The Chicago Family Law Blog

What Are "The Best Interests of the Child"?

When making a decision that affects the well-being of the child, such as custody or visitation, the primary factor that will determine the child’s placement is the frustratingly vague “best interests of the child standard.”

The standard isn’t vague simply to make your lives hell. It is left open because the family law court is more of a court of equity, meaning the judge makes decisions based on principles of fairness and intuition, instead of the more rigid court of law principles used in criminal cases.

Fortunately, Illinois minimizes the confusion by listing some relevant factors to be considered:

  • The wishes of the child's parent or parents;
  • The wishes of the child;
  • The child's relationship with his parents, siblings, and any other people that will affect his interests, such as stepparents or live in relatives;
  • The child's adjustment to his home, school, and community;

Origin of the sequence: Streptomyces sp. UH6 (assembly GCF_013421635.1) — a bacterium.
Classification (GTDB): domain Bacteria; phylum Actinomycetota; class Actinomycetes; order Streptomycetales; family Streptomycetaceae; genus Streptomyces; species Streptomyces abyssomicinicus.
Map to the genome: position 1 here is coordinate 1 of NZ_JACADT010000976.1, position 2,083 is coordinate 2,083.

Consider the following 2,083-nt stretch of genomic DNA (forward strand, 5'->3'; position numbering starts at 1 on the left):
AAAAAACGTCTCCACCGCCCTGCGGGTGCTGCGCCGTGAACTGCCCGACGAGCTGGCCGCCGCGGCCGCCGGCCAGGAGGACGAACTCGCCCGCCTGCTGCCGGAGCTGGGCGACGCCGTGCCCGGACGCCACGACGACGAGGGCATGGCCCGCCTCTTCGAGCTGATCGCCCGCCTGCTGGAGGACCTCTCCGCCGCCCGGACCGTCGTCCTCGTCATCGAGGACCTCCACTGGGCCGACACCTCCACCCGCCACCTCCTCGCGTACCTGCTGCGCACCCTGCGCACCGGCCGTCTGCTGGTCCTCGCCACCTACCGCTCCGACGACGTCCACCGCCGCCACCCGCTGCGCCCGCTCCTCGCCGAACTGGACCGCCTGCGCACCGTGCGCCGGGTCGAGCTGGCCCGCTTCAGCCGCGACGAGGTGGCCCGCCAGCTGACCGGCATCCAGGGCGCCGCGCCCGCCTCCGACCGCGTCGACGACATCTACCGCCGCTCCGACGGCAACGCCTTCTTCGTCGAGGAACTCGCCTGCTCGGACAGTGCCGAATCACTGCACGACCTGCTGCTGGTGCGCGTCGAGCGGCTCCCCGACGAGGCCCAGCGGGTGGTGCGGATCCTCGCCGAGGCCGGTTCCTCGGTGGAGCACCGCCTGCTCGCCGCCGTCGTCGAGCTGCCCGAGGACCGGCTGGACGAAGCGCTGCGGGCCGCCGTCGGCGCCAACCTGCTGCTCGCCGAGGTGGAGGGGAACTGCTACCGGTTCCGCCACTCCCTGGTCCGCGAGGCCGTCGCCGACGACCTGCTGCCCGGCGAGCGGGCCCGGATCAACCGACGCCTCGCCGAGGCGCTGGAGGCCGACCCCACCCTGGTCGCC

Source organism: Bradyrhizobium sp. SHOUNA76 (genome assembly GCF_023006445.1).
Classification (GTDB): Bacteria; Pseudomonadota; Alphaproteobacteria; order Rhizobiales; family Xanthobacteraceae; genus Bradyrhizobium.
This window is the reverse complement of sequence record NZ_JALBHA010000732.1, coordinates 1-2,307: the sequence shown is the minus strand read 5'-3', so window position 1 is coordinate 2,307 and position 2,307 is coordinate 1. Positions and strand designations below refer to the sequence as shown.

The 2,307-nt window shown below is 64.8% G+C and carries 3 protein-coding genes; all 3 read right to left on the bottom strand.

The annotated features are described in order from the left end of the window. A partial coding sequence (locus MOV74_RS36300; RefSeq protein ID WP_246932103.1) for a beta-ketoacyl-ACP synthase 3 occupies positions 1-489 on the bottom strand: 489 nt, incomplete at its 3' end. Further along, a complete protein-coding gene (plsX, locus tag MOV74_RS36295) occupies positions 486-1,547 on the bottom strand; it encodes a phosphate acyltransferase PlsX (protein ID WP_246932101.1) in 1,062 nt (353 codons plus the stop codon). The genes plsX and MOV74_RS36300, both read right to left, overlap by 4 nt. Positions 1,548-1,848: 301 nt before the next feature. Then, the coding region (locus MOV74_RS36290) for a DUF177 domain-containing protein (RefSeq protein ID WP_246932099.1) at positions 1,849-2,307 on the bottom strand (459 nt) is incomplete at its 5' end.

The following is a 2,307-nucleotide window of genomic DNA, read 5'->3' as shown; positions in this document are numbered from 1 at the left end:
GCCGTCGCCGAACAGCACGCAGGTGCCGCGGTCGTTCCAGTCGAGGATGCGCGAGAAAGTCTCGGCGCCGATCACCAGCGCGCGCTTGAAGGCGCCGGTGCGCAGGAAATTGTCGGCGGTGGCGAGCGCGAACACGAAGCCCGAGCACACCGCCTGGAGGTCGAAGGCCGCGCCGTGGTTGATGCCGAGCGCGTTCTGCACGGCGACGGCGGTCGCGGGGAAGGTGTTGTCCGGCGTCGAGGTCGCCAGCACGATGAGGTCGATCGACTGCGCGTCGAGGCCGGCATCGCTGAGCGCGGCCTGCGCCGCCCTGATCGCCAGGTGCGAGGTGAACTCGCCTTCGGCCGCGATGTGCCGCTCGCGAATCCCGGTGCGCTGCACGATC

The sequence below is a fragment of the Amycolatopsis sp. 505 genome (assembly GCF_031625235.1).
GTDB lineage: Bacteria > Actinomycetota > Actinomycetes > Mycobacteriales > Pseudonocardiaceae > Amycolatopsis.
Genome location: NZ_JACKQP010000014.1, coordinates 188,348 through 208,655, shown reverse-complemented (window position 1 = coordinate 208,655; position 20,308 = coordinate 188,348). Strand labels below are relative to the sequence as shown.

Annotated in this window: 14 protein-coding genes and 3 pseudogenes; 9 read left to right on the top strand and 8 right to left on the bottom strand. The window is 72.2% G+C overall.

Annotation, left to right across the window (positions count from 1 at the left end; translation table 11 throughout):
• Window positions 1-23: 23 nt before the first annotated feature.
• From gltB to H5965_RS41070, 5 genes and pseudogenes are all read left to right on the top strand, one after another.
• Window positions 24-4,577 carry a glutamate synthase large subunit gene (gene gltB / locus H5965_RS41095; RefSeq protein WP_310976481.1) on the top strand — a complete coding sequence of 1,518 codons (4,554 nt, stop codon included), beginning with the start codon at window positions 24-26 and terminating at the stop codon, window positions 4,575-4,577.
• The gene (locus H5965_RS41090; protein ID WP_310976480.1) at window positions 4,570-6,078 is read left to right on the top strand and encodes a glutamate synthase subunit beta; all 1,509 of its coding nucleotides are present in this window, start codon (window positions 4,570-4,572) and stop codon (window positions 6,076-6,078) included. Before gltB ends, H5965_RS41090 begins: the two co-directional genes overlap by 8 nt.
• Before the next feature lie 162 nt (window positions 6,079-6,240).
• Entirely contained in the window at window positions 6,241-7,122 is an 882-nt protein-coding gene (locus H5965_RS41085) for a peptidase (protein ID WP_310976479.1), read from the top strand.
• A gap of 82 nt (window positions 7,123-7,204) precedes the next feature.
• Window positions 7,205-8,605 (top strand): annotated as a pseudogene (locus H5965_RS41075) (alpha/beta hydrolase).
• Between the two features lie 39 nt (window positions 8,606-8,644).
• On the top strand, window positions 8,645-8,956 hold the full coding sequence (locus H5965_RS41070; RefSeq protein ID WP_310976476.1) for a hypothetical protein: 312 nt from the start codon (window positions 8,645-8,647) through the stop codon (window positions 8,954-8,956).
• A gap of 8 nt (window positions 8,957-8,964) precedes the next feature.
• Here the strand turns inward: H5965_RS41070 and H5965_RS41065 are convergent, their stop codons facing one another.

• The mental and physical health of everyone involved;
  • Any evidence of physical violence from either parent, whether towards the child or towards others;
  • Any history of domestic violence or abuse, whether directed towards the child or towards others;
  • The willingness and ability of each parent to facilitate a relationship between the child and the non-custodial parent;
  • Whether one of the parents is a sex offender;
  • The terms of a parent's military family-care plan, if applicable.

This isn't the only evidence that the judge will consider, but since these are listed specifically, they will be the predominant factors.

The statute also encourages the involvement and cooperation of both parents in regards to the child's upbringing, unless there have been domestic violence incidents. Note that there is no presumption in favor of either the mother or father. At least in theory, they should be on equal footing.

In addition, if you are a stepparent seeking custody, you are not completely out of luck. Under Section 601, stepparents can seek custody if it is in the "best interests" of the child. However, there is a presumption in favor of the natural parent that must be overcome.

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